In superhero comics and movies, it’s not uncommon for groups of heroes to put aside their differences and team up to fight injustice (think the Avengers or the Justice League). By banding together and synergizing their powers, these team-ups allow the heroes to be much more powerful as a collective than they could be as individuals.
This is a blog post about… not that.
See, comics also frequently have villain team-ups, wherein a motley crew of ne’er-do-wells gang up to wreak more havoc on society as a group than they could on their own.
In November, the U.S. Chamber of Commerce formed what it called the “Partnership for America’s Health Care Future,” which is a coalition of American groups representing varied private health industries that reap enormous profits from health care costs paid by the American people. Though the Chamber likes to paint this as an alliance of heroes fighting for justice—a kind of real life Justice League—there’s plenty of good reason to believe it’s a team-up of the more villainous variety.
These pharmaceutical, insurance, and hospital special interests do not share the same goals on every issue, but on this one particular issue they are aligned with the U.S. Chamber: it is very profitable to them to keep the health care status quo in America. This is an issue so important to the Chamber that its president, Thomas Donohue, said during his 2019 annual “State of American Business” address that it plans to use “all of its resources” to achieve its goal. That goal? Stopping single-payer healthcare. The Partnership’s desperation to stop the growing momentum and popularity of Medicare-for-All showcases a desire to preserve the status quo on the part of those who profit from it, no matter the cost to ordinary Americans.
Here is the not-so-super reality: Compared to other developed nations, America spends far more to get far less in terms of health care results. We live in a country where 30 million people lack health insurance; where even those who are insured face rising premiums, the risk of gaps in services covered, a confusing and frustrating labyrinth of in-network and out-of-network providers, and the possibility of enormous bills leaving them deeply in debt or facing bankruptcy. Too many Americans feel afraid to start their own small business (ostensibly a high priority for the Chamber) or to move to an area or work in the field of their choice because losing their employer-provided insurance could be financially devastating. Lack of access to adequate health insurance is a key reason Americans routinely skip needed treatment or skip doses of prescribed medications due to the cost. One study found that America had the highest rate of deaths preventable by access to appropriate health care of the 16 industrialized nations it examined.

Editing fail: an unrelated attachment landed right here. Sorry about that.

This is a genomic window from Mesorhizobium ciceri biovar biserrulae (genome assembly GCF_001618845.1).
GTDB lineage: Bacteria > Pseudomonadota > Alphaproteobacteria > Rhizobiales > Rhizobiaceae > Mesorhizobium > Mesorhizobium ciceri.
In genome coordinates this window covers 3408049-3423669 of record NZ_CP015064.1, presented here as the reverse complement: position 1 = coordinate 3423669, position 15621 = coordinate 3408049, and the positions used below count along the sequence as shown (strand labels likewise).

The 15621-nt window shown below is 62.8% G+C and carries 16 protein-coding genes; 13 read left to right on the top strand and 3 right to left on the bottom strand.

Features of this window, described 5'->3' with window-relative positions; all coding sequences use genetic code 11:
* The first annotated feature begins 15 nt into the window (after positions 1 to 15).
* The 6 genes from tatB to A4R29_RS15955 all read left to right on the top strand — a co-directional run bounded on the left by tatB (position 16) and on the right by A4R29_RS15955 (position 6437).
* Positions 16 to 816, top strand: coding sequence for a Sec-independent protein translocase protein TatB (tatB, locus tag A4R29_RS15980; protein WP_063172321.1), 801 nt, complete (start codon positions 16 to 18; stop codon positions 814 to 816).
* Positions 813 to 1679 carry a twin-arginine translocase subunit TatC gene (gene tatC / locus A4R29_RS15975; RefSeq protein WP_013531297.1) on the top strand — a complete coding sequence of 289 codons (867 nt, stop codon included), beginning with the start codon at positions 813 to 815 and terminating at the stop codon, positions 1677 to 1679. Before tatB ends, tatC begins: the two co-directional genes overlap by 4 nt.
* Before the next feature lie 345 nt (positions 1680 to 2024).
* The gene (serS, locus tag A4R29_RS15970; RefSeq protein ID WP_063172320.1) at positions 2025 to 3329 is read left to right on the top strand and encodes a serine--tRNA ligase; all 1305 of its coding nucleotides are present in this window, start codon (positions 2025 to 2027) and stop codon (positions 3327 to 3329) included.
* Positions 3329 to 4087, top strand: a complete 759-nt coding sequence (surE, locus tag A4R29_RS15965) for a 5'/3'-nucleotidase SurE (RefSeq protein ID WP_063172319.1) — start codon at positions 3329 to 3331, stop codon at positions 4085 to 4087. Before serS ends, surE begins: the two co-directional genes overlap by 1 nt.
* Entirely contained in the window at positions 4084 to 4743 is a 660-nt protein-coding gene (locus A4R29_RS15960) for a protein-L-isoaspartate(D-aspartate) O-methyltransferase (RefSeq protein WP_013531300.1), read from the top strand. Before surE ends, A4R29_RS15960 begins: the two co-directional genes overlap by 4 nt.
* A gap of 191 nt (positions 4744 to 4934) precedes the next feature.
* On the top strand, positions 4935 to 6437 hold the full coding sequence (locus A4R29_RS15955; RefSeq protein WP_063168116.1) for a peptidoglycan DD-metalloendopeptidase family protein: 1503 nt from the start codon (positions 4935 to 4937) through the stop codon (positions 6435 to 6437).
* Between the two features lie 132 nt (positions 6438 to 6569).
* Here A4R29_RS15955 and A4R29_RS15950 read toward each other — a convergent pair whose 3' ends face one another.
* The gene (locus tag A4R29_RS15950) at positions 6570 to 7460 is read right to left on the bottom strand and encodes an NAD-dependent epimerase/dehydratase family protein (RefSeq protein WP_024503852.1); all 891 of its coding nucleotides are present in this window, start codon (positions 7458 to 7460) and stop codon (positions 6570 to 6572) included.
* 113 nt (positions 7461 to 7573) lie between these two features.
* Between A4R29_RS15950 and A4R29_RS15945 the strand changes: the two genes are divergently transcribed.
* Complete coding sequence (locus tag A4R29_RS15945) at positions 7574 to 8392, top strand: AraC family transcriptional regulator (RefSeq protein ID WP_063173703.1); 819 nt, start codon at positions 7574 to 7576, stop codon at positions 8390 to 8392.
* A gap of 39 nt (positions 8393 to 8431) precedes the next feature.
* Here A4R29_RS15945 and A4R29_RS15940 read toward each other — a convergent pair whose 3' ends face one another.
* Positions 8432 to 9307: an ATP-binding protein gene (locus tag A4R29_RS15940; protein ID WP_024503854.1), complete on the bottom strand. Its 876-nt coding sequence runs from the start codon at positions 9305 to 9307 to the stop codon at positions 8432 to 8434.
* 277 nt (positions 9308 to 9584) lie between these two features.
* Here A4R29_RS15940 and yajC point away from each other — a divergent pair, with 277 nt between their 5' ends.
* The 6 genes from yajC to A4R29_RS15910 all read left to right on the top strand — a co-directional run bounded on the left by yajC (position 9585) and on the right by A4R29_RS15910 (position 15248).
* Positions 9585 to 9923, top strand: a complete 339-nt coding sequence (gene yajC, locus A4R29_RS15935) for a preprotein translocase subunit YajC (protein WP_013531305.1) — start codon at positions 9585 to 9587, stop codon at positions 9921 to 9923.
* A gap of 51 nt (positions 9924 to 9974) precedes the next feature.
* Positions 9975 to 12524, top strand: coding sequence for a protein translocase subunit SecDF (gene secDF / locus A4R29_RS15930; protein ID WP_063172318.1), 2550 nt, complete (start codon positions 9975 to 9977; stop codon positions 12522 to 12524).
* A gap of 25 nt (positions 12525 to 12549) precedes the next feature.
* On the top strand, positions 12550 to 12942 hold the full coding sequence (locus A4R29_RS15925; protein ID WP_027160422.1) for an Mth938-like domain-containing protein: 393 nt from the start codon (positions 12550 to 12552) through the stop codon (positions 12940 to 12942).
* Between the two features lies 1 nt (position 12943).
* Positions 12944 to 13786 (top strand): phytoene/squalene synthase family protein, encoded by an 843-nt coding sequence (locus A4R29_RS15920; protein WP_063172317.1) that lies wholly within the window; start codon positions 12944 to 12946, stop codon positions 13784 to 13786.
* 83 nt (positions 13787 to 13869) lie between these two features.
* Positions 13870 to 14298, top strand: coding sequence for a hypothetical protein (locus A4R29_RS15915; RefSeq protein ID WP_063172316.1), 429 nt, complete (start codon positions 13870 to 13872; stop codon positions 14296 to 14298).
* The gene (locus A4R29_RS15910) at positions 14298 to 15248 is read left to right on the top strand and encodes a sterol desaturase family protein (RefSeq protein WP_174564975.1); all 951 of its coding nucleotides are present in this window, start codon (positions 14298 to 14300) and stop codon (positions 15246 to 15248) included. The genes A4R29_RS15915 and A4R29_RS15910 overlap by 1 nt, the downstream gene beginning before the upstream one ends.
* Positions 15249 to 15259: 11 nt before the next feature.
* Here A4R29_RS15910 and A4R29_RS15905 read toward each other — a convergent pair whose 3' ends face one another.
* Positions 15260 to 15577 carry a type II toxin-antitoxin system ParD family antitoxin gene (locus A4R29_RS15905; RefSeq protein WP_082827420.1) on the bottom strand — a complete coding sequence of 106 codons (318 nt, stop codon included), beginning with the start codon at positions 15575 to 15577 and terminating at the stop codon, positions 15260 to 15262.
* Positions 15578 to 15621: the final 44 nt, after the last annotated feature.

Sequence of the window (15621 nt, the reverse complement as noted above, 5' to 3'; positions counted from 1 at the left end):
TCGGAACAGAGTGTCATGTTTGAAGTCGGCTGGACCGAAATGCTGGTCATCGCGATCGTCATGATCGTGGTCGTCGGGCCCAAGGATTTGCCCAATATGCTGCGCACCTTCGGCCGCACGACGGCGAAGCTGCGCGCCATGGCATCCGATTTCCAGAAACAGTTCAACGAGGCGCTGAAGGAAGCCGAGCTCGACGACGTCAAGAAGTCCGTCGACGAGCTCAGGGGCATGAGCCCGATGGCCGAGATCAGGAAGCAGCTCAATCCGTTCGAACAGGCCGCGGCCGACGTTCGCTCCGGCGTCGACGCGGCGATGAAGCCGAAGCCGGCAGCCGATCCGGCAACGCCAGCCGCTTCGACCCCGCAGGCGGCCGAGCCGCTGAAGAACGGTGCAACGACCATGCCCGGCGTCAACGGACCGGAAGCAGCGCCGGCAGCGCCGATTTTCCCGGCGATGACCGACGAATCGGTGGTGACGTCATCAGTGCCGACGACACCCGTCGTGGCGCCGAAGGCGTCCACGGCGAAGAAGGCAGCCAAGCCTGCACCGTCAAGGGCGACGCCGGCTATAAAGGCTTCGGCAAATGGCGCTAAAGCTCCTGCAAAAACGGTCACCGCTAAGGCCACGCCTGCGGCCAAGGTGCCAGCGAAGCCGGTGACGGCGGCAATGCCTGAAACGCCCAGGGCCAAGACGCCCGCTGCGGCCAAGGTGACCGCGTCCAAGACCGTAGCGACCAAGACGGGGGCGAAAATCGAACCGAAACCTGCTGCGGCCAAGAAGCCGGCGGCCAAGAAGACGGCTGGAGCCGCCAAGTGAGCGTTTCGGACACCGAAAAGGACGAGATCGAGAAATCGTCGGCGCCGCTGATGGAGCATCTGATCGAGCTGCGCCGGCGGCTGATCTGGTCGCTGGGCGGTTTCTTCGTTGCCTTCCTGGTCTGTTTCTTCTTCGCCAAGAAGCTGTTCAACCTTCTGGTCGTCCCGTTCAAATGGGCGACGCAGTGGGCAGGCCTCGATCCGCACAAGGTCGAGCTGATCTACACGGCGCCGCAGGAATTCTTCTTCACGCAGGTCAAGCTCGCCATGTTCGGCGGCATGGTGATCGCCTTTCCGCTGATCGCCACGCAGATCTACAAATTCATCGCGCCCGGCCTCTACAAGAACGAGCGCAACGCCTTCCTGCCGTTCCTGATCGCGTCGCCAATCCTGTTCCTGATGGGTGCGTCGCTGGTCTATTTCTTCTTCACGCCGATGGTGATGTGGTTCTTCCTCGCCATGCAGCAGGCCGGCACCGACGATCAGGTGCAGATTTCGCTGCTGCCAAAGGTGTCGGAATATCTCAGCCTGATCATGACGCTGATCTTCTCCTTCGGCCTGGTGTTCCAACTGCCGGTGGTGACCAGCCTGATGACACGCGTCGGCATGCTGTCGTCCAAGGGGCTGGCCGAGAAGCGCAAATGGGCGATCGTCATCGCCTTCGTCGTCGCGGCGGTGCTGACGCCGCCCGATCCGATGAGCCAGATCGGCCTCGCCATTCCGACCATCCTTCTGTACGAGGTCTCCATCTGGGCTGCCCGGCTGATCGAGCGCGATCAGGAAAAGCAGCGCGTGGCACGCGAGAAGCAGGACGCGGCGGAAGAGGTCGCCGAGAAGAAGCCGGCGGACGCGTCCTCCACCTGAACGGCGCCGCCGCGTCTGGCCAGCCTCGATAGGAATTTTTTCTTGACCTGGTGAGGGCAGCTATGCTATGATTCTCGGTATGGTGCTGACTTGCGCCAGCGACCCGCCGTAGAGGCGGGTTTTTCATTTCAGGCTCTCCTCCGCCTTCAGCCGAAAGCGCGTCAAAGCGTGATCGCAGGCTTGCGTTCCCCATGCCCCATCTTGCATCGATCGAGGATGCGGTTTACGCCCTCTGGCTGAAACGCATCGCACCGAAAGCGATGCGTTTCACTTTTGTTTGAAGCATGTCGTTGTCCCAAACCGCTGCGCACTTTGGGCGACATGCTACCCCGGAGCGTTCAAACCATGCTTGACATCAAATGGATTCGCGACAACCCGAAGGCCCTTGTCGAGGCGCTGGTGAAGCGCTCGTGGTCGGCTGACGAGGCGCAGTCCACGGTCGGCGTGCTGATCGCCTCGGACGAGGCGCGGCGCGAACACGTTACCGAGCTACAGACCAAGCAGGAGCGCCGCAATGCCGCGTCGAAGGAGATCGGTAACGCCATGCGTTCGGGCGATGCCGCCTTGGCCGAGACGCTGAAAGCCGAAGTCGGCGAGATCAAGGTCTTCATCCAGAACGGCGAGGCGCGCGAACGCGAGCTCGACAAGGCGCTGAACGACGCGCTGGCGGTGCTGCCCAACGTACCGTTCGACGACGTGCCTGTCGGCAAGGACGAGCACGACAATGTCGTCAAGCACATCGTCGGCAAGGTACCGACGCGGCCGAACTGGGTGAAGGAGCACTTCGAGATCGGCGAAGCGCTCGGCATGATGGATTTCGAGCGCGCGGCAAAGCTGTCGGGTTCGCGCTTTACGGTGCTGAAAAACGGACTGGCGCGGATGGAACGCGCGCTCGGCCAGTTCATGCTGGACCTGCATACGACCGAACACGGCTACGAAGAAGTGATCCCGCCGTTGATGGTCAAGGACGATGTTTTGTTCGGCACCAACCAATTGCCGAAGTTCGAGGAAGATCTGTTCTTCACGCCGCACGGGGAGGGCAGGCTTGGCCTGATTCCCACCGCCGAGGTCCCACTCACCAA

Medicare-for-All would ensure universal coverage, allowing the 30 million currently uninsured Americans to finally seek the health care they need but cannot afford. It would eliminate the problem of certain services, such as mental health care, being simply unaffordable for large segments of the population. It would do away with health insurance provider networks, which can result in patients unknowingly being treated by an out-of-network provider and stuck with an astronomical surprise bill. It would keep Americans healthier by relieving the pressure to skip out on preventive care. And it would bring America in line with comparable developed nations in terms of the superior results we’d be getting for our healthcare spending.
One thing that Medicare-for-All would not do, however, is allow the US Chamber and its private health industry cronies to continue getting richer while the rest of us suffer.
The truth is that Medicare-for-All is not some world-threatening Big Bad that the Partnership for America’s Health Care Future is teaming up to defend the country from. In reality, it is just the opposite. And, since the Chamber and its big business allies are looking to maintain a health care system that places profits over people’s health, it’s no shocking plot twist that it is attempting to confuse and distract the public to hide that fact. That sort of conniving might make Lex Luthor or Dr. Doom let out a menacing cackle of delight.
In the fight for Medicare-for-All, it is We the People—grassroots activists from across the nation and the politicians who represent us—who are the real superheroes. It’s time for We the People to band together to take on the enormous and intimidating foe of American corporate profiteers to demand a more just health care system for everyone in the U.S. Afterwards, the celebratory shawarma is on us.
Photo credit: Flickr user Veera.P Veenasee (DC Supervillains)
[CC-BY 4.0]/Cropped and Resized from Original